Misinformation is a big topic in terms of social media and the open web. I chose to examine the issue of misinformation and how it can show up in our learning communities. In my context of corporate learning and development, there is an emphasis on control and privacy and some control and privacy is needed. However, I believe there are valuable information and knowledge sharing opportunities to be found by opening learning for our employees outside of the classroom and closed LMS. I want to be able to make decisions for my organization that will ensure the safety of the learners and the organization while capitalizing on these open communities and information sources in an effort to create transformative and impactful learning experiences. Part of that is preparing for the pushback that will inevitably be received by the decision-makers when it comes to losing some control over the content that employees might find in exploring these new avenues for learning.
Some of the questions guiding my research are:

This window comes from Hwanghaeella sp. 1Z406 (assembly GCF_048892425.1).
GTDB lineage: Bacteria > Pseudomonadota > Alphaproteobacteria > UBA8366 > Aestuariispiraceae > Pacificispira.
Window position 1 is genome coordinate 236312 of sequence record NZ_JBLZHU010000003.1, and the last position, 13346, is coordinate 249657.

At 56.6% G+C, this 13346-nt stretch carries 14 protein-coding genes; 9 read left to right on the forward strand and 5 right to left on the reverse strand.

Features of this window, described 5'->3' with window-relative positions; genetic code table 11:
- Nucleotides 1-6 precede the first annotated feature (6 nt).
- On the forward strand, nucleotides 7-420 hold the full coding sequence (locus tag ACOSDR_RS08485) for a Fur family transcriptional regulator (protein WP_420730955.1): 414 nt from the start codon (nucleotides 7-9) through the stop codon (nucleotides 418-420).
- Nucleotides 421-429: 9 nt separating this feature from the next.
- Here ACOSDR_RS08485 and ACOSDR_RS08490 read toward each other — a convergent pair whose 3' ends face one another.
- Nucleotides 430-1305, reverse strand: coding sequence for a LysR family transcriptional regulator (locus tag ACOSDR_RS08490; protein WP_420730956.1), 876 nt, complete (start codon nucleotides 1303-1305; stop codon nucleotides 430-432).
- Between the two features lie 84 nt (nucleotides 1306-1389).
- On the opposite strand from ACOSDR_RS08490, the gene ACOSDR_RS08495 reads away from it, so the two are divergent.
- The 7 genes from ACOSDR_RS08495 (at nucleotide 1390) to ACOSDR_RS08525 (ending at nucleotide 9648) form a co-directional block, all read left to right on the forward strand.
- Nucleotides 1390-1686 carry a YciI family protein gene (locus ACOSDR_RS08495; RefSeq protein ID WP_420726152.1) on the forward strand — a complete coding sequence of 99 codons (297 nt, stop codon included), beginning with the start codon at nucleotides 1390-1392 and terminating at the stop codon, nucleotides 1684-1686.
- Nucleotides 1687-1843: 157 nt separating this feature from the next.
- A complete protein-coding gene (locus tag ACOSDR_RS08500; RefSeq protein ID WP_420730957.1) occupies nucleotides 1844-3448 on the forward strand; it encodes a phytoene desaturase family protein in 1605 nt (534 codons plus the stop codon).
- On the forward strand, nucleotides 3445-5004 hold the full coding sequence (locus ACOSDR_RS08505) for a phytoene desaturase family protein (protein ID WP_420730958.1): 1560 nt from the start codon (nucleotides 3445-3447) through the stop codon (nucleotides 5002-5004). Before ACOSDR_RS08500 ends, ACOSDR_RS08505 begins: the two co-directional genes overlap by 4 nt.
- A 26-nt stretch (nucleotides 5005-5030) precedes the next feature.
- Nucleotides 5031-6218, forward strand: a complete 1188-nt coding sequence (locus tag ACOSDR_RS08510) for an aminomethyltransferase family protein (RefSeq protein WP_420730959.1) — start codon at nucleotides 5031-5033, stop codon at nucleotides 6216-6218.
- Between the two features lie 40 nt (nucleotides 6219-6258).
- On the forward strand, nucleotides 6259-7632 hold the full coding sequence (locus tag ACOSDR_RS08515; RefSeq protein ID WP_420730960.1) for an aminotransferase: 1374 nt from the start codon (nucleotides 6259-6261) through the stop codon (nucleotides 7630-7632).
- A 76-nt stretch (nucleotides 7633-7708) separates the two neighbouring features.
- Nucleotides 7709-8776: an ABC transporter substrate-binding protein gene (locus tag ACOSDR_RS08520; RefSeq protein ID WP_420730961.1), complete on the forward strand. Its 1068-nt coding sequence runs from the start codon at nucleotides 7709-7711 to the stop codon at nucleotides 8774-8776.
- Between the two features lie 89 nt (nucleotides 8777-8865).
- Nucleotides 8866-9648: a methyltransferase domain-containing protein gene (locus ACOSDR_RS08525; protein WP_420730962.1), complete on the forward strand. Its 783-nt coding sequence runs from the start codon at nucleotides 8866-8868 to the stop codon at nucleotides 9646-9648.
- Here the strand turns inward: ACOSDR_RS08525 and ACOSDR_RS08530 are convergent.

- What might misinformation look like in digital learning environments? What are the motivations/causes?
- How can we control content in digital learning environments and how much control is needed/reasonable?
- How do we prepare learners to identify credible sources of information?
In my organization, the learner groups are diverse. Many have no experience in navigating digital environments as a learner and some have no digital literacy skills at all. This has shifted my focus from control and censorship to individual development. Mike Caulfield is an expert in digital/media literacy skills and offers a plethora of frameworks and resources to help develop the needed skills to navigate information on the Internet. I believe this is a starting point to implementing and supporting digital learning environments in my organization and our responsibility to give the learners the tools needed to succeed.
The purpose of my exploration of this topic is ultimately to begin to create research-informed strategies for organizations looking to open up and let their learners explore beyond the confines of the current systems.
Caulfield, M. (June 19, 2019). SIFT (The Four Moves). Hapgood. https://hapgood.us/2019/06/19/sift-the-four-moves/